SINCE 1953, TO be nominated for a Hugo Award, among the highest honors in science fiction and fantasy writing, has been a dream come true for authors who love time travel, extraterrestrials and tales of the imagined future. Past winners of the rocket-shaped trophy—nominated and voted on by fans—include people like Isaac Asimov, Arthur C. Clarke, Harlan Ellison, Philip K. Dick, and Robert A. Heinlein. In other words: the Gods of the genre.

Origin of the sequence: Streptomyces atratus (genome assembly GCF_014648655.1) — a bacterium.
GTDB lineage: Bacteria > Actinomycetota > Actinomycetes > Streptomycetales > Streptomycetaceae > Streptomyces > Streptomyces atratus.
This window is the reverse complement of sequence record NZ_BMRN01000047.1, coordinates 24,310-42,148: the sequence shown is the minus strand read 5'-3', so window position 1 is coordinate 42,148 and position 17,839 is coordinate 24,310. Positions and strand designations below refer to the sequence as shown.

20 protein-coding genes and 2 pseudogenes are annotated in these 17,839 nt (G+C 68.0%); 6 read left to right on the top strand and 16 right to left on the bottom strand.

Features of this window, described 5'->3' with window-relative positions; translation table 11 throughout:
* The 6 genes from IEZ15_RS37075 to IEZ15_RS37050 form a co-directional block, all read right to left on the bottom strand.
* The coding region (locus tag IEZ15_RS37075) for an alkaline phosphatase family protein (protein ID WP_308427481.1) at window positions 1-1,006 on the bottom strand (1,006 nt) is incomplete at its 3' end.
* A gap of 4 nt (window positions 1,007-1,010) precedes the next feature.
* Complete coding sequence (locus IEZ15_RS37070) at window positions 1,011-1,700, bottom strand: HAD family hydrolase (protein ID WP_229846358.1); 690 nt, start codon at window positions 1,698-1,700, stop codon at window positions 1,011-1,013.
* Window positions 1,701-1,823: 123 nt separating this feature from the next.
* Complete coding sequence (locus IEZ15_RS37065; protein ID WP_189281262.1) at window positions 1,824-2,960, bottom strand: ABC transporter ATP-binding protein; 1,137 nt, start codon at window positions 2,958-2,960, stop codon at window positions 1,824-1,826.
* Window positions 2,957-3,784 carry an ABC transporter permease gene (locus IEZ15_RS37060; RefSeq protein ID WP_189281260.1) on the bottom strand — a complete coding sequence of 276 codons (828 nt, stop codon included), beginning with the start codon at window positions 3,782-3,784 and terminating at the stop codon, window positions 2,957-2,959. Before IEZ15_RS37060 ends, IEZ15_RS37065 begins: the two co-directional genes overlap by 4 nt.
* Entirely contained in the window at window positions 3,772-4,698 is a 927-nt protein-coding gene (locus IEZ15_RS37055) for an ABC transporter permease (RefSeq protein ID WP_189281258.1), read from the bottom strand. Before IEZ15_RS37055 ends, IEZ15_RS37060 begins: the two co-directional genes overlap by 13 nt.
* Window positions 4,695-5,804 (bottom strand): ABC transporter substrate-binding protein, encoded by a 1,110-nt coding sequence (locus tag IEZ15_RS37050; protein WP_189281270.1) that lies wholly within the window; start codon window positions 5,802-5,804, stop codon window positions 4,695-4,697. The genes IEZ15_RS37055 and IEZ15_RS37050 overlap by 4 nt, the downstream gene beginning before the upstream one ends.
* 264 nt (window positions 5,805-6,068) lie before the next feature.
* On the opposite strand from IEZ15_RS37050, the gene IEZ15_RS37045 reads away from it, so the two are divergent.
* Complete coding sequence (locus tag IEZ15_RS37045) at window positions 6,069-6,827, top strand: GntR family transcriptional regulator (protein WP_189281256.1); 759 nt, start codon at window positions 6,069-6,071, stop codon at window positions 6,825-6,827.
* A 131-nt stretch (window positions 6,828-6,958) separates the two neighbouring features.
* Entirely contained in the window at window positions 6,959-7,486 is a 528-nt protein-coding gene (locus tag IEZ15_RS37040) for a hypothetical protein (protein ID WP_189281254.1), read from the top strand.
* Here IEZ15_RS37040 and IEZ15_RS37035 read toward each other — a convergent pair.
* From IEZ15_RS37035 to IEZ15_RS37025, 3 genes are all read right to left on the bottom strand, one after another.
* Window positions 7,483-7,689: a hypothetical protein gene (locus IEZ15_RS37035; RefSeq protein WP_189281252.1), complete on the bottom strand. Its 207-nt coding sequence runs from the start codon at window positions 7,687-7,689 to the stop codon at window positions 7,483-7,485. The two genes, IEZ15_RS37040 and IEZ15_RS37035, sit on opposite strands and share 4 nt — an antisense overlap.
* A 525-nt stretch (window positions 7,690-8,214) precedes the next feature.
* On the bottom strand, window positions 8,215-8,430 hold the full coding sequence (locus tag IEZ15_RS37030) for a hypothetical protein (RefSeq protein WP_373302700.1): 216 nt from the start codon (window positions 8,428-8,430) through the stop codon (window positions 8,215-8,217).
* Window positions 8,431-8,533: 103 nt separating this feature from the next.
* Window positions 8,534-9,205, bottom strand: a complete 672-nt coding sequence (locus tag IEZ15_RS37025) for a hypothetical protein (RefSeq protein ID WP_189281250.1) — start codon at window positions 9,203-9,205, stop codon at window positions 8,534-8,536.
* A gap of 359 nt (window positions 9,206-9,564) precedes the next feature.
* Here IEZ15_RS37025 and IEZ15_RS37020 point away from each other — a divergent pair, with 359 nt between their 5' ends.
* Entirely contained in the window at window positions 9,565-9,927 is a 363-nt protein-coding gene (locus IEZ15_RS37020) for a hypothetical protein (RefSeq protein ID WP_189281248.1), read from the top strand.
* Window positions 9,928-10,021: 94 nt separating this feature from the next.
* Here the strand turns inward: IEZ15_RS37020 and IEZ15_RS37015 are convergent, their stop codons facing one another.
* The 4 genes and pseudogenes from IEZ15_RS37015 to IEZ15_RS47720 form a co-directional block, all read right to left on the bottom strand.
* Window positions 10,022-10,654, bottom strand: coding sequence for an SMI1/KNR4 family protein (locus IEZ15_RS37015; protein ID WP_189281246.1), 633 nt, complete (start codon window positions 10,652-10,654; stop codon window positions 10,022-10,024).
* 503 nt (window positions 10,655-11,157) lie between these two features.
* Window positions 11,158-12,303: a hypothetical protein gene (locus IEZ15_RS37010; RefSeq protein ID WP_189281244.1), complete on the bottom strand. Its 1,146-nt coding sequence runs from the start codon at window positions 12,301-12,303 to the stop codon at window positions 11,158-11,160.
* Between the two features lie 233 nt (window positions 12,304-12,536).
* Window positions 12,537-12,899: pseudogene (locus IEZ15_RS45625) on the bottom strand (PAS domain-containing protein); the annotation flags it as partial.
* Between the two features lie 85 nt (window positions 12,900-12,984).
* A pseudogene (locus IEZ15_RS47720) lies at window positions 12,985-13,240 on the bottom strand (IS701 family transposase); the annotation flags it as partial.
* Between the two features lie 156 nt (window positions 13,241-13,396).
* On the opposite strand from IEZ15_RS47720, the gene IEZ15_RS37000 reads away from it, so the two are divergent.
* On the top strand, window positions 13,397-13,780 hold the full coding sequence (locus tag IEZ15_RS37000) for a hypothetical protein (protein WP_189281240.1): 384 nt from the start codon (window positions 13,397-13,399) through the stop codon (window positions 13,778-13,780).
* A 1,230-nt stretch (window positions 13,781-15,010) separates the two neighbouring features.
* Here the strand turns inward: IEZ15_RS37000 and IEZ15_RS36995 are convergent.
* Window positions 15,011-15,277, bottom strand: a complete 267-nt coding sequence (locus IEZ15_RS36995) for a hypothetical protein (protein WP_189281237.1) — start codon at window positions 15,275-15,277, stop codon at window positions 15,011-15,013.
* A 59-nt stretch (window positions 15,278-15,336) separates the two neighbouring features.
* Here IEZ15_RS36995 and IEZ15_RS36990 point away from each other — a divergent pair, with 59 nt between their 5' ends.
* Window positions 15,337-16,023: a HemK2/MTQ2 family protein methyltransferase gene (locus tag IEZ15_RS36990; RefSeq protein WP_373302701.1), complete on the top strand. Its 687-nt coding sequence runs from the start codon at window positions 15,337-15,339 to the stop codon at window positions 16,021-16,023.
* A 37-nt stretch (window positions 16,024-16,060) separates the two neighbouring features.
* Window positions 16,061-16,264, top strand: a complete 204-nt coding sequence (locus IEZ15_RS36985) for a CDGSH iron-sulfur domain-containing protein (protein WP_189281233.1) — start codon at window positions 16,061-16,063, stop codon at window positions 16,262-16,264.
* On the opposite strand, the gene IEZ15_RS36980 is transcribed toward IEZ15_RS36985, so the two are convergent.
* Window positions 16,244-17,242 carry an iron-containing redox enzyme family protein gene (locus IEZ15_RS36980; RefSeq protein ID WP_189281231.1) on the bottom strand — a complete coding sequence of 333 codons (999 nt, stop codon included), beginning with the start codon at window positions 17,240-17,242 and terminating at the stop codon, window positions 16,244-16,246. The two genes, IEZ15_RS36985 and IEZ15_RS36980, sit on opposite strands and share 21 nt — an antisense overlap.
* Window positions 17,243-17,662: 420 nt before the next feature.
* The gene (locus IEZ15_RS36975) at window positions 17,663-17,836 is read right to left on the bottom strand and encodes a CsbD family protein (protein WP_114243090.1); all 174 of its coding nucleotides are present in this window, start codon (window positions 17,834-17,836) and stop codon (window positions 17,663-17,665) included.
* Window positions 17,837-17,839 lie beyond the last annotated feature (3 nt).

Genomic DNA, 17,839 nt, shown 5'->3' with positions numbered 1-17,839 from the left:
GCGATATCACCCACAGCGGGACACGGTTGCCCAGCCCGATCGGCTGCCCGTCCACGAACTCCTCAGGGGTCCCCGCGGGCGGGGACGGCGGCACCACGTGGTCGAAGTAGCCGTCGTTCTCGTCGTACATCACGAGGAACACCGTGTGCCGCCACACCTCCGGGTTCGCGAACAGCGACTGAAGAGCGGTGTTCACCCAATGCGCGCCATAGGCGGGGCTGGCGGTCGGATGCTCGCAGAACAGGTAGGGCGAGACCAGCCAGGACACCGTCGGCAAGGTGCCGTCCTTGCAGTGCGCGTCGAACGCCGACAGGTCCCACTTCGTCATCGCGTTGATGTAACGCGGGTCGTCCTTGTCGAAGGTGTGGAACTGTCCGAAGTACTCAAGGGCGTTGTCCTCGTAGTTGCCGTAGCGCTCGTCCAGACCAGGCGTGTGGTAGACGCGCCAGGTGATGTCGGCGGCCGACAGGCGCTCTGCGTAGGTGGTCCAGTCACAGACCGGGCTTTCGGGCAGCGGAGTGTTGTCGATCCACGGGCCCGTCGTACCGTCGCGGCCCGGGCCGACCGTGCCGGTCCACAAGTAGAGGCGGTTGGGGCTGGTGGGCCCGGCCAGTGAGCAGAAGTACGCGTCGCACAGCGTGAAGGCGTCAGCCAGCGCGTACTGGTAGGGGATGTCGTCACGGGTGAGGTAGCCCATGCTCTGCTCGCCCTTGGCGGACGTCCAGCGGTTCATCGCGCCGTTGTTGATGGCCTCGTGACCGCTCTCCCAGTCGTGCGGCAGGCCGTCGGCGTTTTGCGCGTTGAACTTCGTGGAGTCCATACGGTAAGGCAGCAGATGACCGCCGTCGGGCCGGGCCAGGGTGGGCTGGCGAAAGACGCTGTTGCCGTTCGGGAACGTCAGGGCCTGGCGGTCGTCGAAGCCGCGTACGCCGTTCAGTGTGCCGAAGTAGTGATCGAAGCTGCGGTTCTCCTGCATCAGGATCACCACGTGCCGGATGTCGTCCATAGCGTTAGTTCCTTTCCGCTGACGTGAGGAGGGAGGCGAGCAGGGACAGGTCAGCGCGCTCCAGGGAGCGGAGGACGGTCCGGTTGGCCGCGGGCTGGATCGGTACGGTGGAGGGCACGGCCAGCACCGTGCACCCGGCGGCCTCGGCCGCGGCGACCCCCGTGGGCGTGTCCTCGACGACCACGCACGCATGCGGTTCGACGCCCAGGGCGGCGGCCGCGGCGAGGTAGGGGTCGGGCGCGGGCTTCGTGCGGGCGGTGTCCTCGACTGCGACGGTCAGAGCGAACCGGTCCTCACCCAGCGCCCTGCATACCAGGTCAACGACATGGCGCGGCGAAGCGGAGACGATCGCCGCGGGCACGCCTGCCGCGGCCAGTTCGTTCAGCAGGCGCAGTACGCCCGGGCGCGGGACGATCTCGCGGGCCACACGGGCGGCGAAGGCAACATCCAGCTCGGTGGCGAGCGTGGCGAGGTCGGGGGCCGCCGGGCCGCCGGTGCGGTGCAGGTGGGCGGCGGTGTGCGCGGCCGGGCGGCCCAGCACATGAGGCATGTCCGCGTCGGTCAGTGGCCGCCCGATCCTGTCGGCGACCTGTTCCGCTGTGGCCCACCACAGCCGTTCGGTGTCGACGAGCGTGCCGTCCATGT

But in recent years, as sci-fi has expanded to include storytellers who are women, gays and lesbians, and people of color, the Hugos have changed, too. At the presentation each August, the Gods with the rockets in their hands have been joined by Goddesses and those of other ethnicities and genders and sexual orientations, many of whom want to tell stories about more than just spaceships. READ MORE: Who Won Science Fiction’s Hugo Awards, and Why It Matters | WIRED.